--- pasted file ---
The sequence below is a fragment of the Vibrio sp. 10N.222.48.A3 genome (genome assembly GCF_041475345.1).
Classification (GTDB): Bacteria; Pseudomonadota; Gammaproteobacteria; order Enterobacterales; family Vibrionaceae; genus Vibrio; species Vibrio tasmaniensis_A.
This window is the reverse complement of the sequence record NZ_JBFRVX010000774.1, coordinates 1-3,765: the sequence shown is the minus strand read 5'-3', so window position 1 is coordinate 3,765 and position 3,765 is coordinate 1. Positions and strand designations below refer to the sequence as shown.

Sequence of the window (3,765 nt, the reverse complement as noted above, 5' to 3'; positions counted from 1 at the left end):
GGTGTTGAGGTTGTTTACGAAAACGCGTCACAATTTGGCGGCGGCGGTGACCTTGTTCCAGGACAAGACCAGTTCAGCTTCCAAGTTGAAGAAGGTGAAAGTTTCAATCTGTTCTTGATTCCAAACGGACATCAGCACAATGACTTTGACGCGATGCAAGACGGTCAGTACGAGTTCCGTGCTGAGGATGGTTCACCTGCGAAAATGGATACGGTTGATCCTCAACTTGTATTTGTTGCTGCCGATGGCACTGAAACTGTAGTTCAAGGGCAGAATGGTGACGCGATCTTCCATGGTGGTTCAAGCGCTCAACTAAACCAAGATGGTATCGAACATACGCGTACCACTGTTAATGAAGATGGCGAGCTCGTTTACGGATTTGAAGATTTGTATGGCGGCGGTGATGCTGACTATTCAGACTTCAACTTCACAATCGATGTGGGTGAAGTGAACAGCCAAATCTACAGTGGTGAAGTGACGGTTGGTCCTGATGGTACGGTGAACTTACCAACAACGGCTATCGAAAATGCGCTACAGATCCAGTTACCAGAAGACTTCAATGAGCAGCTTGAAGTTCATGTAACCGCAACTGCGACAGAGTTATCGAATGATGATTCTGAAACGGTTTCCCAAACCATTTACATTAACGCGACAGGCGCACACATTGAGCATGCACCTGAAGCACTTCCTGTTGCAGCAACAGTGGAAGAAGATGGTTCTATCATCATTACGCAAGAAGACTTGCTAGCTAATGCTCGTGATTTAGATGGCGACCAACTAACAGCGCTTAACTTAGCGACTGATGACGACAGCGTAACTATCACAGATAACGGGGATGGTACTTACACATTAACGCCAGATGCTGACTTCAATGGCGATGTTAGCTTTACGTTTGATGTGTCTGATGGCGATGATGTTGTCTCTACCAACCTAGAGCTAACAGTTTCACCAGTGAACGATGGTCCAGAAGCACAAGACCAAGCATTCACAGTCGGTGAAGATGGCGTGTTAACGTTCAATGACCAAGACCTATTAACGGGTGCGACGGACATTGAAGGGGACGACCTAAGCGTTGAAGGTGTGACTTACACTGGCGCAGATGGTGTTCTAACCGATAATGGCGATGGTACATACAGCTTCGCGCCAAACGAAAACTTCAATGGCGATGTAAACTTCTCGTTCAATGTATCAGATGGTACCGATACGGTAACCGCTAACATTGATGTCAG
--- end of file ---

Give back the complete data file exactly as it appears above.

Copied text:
The sequence below is a fragment of the Vibrio sp. 10N.222.48.A3 genome (genome assembly GCF_041475345.1).
Classification (GTDB): Bacteria; Pseudomonadota; Gammaproteobacteria; order Enterobacterales; family Vibrionaceae; genus Vibrio; species Vibrio tasmaniensis_A.
This window is the reverse complement of the sequence record NZ_JBFRVX010000774.1, coordinates 1-3,765: the sequence shown is the minus strand read 5'-3', so window position 1 is coordinate 3,765 and position 3,765 is coordinate 1. Positions and strand designations below refer to the sequence as shown.

Sequence of the window (3,765 nt, the reverse complement as noted above, 5' to 3'; positions counted from 1 at the left end):
GGTGTTGAGGTTGTTTACGAAAACGCGTCACAATTTGGCGGCGGCGGTGACCTTGTTCCAGGACAAGACCAGTTCAGCTTCCAAGTTGAAGAAGGTGAAAGTTTCAATCTGTTCTTGATTCCAAACGGACATCAGCACAATGACTTTGACGCGATGCAAGACGGTCAGTACGAGTTCCGTGCTGAGGATGGTTCACCTGCGAAAATGGATACGGTTGATCCTCAACTTGTATTTGTTGCTGCCGATGGCACTGAAACTGTAGTTCAAGGGCAGAATGGTGACGCGATCTTCCATGGTGGTTCAAGCGCTCAACTAAACCAAGATGGTATCGAACATACGCGTACCACTGTTAATGAAGATGGCGAGCTCGTTTACGGATTTGAAGATTTGTATGGCGGCGGTGATGCTGACTATTCAGACTTCAACTTCACAATCGATGTGGGTGAAGTGAACAGCCAAATCTACAGTGGTGAAGTGACGGTTGGTCCTGATGGTACGGTGAACTTACCAACAACGGCTATCGAAAATGCGCTACAGATCCAGTTACCAGAAGACTTCAATGAGCAGCTTGAAGTTCATGTAACCGCAACTGCGACAGAGTTATCGAATGATGATTCTGAAACGGTTTCCCAAACCATTTACATTAACGCGACAGGCGCACACATTGAGCATGCACCTGAAGCACTTCCTGTTGCAGCAACAGTGGAAGAAGATGGTTCTATCATCATTACGCAAGAAGACTTGCTAGCTAATGCTCGTGATTTAGATGGCGACCAACTAACAGCGCTTAACTTAGCGACTGATGACGACAGCGTAACTATCACAGATAACGGGGATGGTACTTACACATTAACGCCAGATGCTGACTTCAATGGCGATGTTAGCTTTACGTTTGATGTGTCTGATGGCGATGATGTTGTCTCTACCAACCTAGAGCTAACAGTTTCACCAGTGAACGATGGTCCAGAAGCACAAGACCAAGCATTCACAGTCGGTGAAGATGGCGTGTTAACGTTCAATGACCAAGACCTATTAACGGGTGCGACGGACATTGAAGGGGACGACCTAAGCGTTGAAGGTGTGACTTACACTGGCGCAGATGGTGTTCTAACCGATAATGGCGATGGTACATACAGCTTCGCGCCAAACGAAAACTTCAATGGCGATGTAAACTTCTCGTTCAATGTATCAGATGGTACCGATACGGTAACCGCTAACATTGATGTCAG